In a recent appeal heard by the Supreme Court of India, the Court declared that in order to make a person punishable under Section 3(2)(v) of the Scheduled Caste and Scheduled Tribes (Prevention of Atrocities Act), 1989. It is necessary that the offence should have been committed because the victim belonged to the SC/ST.

The facts of the present case before the Supreme Court are:

In 2005, the man came in the fields of the victim to graze the buffaloes. The owner of the buffaloes belongs to the ‘thakur’ caste while the victim belongs to the ‘khangar’ caste. A fight broke out between both of them and they started verbally abusing each other. In consequence to that the man of the ‘thakur’ caste attacked the victim with an axe, leading to his death.

The trail Court and the High Court found the accused guilty of murder. Since the accused had brought up the caste of the victim, he was also convicted under Section 3(2)(v) of the SC/ST Act.

As per Section stated above:

If any offence is committed whose punishment is ten or more than ten years under the Indian Penal Code, 1860 against the person or property.And the concerned offence is committed because the victim is the member of the Scheduled Caste and Scheduled Tribes or the property belongs to such member then the person will be punishable with imprisonment for life and with fine.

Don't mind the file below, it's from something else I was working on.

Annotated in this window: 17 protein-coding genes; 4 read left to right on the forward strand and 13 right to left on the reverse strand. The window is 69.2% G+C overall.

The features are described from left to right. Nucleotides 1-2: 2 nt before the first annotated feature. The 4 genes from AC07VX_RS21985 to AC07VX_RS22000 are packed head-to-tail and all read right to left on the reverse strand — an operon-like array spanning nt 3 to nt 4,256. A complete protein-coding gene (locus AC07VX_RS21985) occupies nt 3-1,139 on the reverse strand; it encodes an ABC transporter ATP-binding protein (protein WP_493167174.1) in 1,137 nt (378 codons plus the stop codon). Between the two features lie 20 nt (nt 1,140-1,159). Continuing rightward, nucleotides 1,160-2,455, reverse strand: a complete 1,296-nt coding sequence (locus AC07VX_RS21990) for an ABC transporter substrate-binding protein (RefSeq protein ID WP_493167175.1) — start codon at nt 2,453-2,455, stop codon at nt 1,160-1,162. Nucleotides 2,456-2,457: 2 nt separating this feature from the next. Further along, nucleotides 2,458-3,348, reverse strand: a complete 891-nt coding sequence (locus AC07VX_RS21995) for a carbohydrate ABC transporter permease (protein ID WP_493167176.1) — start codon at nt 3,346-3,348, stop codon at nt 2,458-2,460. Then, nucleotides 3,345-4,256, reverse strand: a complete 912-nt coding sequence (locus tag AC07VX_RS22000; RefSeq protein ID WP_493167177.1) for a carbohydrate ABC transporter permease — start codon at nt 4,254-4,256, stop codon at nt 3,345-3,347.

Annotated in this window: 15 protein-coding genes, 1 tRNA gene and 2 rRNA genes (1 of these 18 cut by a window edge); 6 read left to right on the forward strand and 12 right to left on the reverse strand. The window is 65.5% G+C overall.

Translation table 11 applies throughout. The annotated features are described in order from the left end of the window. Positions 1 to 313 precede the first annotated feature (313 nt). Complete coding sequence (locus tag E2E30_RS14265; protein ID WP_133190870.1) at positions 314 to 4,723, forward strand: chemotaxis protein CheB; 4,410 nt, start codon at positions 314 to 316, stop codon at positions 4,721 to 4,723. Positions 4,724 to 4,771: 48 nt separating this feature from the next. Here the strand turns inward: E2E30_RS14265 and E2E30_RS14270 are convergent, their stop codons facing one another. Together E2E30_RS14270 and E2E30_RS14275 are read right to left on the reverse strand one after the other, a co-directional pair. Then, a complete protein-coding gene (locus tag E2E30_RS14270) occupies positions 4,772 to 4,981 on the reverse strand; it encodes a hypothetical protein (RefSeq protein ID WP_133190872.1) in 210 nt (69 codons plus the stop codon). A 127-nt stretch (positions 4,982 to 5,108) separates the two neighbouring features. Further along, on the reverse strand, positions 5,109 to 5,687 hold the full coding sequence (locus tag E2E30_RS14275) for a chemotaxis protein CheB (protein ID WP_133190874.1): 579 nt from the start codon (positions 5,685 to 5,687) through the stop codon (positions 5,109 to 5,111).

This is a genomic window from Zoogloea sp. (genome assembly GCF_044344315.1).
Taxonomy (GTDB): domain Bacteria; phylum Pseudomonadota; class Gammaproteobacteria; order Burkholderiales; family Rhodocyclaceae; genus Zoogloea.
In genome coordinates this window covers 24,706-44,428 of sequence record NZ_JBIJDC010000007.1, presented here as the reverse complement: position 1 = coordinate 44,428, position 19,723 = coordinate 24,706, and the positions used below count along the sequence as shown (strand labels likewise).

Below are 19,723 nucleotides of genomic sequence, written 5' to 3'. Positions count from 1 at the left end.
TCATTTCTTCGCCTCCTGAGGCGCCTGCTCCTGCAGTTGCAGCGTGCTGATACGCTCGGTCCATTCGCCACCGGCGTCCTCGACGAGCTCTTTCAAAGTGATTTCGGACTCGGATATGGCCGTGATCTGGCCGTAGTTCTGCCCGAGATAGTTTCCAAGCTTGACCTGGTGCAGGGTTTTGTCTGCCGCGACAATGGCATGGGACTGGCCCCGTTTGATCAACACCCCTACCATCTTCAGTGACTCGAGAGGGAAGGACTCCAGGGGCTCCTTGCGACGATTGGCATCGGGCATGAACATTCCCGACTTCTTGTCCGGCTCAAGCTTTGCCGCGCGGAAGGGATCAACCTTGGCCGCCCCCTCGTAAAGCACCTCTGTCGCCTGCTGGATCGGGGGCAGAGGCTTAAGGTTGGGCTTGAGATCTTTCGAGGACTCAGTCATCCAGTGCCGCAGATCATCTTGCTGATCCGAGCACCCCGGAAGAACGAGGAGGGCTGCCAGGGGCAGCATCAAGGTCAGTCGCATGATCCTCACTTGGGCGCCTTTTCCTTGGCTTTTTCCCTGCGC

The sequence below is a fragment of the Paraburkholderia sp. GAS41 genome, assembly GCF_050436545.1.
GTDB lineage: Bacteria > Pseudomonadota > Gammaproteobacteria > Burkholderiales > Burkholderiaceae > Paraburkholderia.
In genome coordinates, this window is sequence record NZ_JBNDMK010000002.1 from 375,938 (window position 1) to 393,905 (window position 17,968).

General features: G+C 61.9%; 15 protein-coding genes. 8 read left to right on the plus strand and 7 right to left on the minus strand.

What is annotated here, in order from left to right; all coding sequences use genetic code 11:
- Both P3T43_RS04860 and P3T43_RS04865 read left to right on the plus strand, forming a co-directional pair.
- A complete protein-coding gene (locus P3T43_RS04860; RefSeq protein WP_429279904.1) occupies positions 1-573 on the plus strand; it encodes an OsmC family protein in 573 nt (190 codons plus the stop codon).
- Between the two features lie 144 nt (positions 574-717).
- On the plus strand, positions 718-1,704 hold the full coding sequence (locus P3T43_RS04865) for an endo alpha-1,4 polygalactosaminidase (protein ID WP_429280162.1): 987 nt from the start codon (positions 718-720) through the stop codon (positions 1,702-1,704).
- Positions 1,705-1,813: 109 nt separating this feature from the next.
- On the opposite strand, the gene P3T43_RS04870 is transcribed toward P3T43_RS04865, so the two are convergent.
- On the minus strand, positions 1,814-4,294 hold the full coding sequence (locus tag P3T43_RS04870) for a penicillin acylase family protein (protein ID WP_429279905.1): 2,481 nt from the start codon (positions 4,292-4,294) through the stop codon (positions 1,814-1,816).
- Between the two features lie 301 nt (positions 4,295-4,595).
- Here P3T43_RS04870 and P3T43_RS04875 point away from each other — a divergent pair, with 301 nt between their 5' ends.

Appeal to Supreme Court:

However, on the appeal to the Supreme Court, the Court modified the conviction of murder to culpable homicide not amounting to murder. This was done because as per the observations of the Court, the offence was not deliberate and pre-planned. The Court noted that the occurrence of the fight was of the sudden nature and therefore it would fall under the Exception 4 of Section 300 Indian Penal Code, 1860.

The conviction of the appellant-accused under Section 302 Indian Penal Code, 1860 is, therefore, to be modified as conviction under Section 304 Part II Indian Penal Code, 1860.

The Bench of the Court comprising of Justice R Banumathi and AS Bopanna also quashed the decision of the lower Court stating that the there is not enough evidence to prove that the act was done only because the victim belongs to the SC/ST Act.

Therefore, the Court acquitted the charges of the Scheduled Castes and Scheduled Tribes (Prevention of Atrocities) Act, 1989 charged upon the appellant. Moreover, the Court also ordered that period already undergone by the appellant in jail. It will be treated as the imprisonment for the offence. Henceforth the appellant will be released, if his presence is not required in any other case.

This judgment was necessary as the people from SC/ST do take the undue advantage of the provisions of the Act.  In the cases of public servants, this is majorly seen. When the public servants under their duty do prohibit the persons of the SC/ST Act, then the people belonging to the SC/ST caste will file a false case.

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